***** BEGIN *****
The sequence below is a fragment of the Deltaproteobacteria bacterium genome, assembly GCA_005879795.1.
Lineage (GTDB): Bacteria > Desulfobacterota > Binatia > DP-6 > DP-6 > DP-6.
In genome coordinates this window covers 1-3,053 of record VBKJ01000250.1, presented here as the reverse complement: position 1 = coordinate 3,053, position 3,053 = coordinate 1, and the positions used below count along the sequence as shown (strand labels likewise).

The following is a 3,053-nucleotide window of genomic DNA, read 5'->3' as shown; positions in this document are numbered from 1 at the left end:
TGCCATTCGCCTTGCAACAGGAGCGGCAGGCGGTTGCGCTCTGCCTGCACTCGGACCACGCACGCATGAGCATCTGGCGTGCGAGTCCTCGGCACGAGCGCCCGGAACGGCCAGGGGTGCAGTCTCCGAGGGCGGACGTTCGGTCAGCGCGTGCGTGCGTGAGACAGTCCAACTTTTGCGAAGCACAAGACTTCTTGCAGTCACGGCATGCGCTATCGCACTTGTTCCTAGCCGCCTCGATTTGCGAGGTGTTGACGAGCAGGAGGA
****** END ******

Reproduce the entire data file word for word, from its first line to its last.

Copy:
The sequence below is a fragment of the Deltaproteobacteria bacterium genome, assembly GCA_005879795.1.
Lineage (GTDB): Bacteria > Desulfobacterota > Binatia > DP-6 > DP-6 > DP-6.
In genome coordinates this window covers 1-3,053 of record VBKJ01000250.1, presented here as the reverse complement: position 1 = coordinate 3,053, position 3,053 = coordinate 1, and the positions used below count along the sequence as shown (strand labels likewise).

The following is a 3,053-nucleotide window of genomic DNA, read 5'->3' as shown; positions in this document are numbered from 1 at the left end:
TGCCATTCGCCTTGCAACAGGAGCGGCAGGCGGTTGCGCTCTGCCTGCACTCGGACCACGCACGCATGAGCATCTGGCGTGCGAGTCCTCGGCACGAGCGCCCGGAACGGCCAGGGGTGCAGTCTCCGAGGGCGGACGTTCGGTCAGCGCGTGCGTGCGTGAGACAGTCCAACTTTTGCGAAGCACAAGACTTCTTGCAGTCACGGCATGCGCTATCGCACTTGTTCCTAGCCGCCTCGATTTGCGAGGTGTTGACGAGCAGGAGGA